What is a Balance Sheet?
The Balance Sheet shows the position of the company as at the end of the financial year (or as at a specific date). The Balance Sheet contains summary information of all assets and liabilities of the company including its' Intangible Assets, Property, Plant and Equipment, Long Term and Current Assets, Long Term and Current Liabilities and the Shareholders’ Equity. This is noteworthy as it gives us an indicator as to the value or worth of a company.
What do Current Liabilities represent?
These are liabilities or obligations of the business that must be paid in cash within a period of one year. It usually consists of trade payables, other payables, loans and borrowings and taxation, that are due within a period of 12 months from the balance sheet date.
1. Trade Payables
Trade Payables consists of amounts due to creditors and suppliers. These amounts arise because most long term suppliers would give credit terms to the company. The average credit period given by the supplier would depend on, inter-alia, the relationship between the company and its’ suppliers and the type of goods sold or services rendered by its’ suppliers.
The longer the credit period given by the suppliers to the company, the larger the trade payables amounts recorded in the Balance Sheet. Why would suppliers grant credit periods to the company? Wouldn’t it be better for the suppliers impose Cash on Delivery (COD) terms on all purchases by the company?
Purchases by a company are usually on credit terms because most companies expect to be given credit terms as a gesture of trust and goodwill. Companies usually try to negotiate and obtain favorable credit terms from its’ long term suppliers so as to conserve its’ cash flows.
A sudden increase in trade payables of a company as compared to previous years, is not always favorable. True, the company is conserving its’ cash flows by paying its’ trade creditors later. However, this may be an indication that the company is facing cash flow problems and is UNABLE to pay its’ creditors on time. Another possibility is that the company’s operating cash flows may be used to pay off other more critical obligations such as repayment of loans to banks.
2. Other Payables
These usually consists of:
(a) Amounts due to related companies (trade and non-trade); and
(b) Other payables;
(c) Accrued Expenses.
By and large, this figure is stable and does not change significantly over the long run. It is usually not significant in the evaluation of the company’s value.
However, in Nestlé’s case, it is significant to note that the company owes its’ related companies approximately RM129MIL. Approximately 33.50% of these debts are trade related whereas the balances of 66.50% are non trade. A review of the cash balances of Nestlé’ reveals a balance of only RM31.6MIL. If these related companies were to require immediate repayment, the company would have insufficient cash to repay these obligations.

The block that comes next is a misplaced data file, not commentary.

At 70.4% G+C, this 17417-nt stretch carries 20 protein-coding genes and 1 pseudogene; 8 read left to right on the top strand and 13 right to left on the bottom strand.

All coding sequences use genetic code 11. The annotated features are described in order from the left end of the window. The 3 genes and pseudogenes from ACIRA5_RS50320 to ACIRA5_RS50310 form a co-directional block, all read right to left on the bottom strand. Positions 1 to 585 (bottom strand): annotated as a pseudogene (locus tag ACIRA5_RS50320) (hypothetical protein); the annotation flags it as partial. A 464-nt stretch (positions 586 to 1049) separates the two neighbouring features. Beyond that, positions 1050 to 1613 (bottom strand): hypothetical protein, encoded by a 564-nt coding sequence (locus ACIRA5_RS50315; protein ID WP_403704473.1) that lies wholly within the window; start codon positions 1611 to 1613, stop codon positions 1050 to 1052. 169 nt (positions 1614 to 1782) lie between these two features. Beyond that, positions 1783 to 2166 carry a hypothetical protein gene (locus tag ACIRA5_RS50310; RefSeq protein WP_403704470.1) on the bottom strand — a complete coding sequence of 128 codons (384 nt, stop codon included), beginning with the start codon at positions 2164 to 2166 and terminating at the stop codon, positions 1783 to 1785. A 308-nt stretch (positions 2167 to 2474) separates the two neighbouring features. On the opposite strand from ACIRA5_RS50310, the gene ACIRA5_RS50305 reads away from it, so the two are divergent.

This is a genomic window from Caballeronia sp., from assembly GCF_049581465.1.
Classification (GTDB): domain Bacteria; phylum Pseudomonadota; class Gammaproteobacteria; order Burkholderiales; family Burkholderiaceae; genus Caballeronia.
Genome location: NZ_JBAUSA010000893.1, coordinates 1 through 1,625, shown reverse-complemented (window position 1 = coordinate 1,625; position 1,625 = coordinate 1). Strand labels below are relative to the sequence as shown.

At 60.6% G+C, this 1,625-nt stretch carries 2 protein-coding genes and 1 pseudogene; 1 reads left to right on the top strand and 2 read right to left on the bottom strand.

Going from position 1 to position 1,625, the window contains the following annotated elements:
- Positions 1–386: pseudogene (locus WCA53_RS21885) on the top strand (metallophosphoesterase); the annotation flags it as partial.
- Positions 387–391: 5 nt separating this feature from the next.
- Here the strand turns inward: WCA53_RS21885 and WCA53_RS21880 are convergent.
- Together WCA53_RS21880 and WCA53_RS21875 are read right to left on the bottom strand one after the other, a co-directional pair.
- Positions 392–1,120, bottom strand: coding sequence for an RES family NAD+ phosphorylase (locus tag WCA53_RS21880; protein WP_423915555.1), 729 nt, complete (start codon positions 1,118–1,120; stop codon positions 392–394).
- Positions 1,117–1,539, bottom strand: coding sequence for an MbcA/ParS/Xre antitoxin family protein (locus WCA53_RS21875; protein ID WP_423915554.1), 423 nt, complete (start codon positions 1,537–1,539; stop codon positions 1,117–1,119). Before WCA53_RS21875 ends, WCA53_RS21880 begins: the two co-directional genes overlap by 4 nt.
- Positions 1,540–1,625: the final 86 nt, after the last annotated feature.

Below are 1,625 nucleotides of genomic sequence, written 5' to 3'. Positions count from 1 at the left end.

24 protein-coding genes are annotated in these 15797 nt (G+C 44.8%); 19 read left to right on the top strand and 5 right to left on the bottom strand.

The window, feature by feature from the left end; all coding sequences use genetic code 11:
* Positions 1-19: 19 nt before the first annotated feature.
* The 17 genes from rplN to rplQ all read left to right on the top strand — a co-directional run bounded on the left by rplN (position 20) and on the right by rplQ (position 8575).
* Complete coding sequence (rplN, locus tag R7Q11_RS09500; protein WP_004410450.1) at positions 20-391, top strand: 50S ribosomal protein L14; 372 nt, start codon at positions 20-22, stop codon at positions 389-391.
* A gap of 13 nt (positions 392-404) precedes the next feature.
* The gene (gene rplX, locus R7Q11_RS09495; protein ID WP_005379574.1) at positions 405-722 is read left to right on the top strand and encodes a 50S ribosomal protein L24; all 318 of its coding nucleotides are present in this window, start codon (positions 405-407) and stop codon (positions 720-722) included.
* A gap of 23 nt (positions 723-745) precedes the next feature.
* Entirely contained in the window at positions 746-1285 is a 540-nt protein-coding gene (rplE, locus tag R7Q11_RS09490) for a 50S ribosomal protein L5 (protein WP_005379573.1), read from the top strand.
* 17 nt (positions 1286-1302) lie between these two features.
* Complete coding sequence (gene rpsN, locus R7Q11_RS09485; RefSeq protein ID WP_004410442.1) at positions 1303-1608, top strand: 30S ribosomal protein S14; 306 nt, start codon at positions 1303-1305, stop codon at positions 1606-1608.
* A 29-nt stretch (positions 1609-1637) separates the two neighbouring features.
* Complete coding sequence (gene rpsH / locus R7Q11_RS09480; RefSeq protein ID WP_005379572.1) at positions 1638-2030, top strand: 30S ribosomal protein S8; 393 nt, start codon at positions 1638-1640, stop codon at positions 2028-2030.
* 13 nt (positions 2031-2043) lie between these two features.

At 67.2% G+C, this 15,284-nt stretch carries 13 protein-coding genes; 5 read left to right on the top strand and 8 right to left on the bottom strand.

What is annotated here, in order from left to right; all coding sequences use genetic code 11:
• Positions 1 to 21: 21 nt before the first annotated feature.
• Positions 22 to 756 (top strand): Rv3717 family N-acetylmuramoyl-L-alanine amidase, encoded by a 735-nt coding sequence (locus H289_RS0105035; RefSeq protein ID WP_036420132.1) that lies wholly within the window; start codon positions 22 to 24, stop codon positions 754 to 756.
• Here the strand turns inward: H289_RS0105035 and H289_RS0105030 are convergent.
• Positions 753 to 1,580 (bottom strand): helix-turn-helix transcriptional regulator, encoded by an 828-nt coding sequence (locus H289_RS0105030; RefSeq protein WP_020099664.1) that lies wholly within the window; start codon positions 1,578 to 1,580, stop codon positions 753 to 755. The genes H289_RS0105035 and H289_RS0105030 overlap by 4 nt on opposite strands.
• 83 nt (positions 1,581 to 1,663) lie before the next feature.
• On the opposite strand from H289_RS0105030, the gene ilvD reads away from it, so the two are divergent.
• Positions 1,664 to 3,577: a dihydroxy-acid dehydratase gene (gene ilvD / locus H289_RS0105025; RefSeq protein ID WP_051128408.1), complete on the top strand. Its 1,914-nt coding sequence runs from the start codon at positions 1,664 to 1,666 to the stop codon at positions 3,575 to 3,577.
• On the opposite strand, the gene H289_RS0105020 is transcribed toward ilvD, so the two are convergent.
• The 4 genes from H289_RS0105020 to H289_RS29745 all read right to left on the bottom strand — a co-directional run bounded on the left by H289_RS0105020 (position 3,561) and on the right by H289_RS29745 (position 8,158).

This further indicates that Nestlé may be pursuing an overly aggressive dividend payout policy and financing this partly through inter-company payables. Approximately 39% of these inter-company payables (i.e. RM50.15MIL) is a short-term loan denominated, in Japanese Yen and interest bearing at 3.72% per annum. The balances of RM78.85MIL are unsecured, repayable on demand and interest-free.
The above facts indicates Nestlé dividend policy may not be sustainable in the long run. The company must conserve its’ cash flows, if it is to repay its' mounting of debts and obligations. However, it is pleasing to note that the inter-company payables have been halved in 2007 as compared to 2006.
3. Loans and borrowings
For a company with such strong operating cash flows, it is disconcerting to note that the company’s short term loans and borrowings have ballooned almost fourfold in 2007. The company’s short term loans and borrowings is currently RM303MIL now, compared to only RM67MIL in 2006. This is a substantial amount and the company is unlikely to be able to repay this withing a period of one year, since it’s’ cash balances are only RM32MIL. It must refinance these loans. Further scrutiny is required on the loans and borrowings amounts.
These usually represents amount of tax payable to the Malaysian Inland Revenue. It is generally not significant in our evaluation of the value of a company as it is largely out of the company's control.
We have appraised and analyzed the major components of the current liabilities of Nestlé. The important components have been highlighted for further review, namely the inter-company payables and loans and borrowings. These will be looked in detail, in my future posts.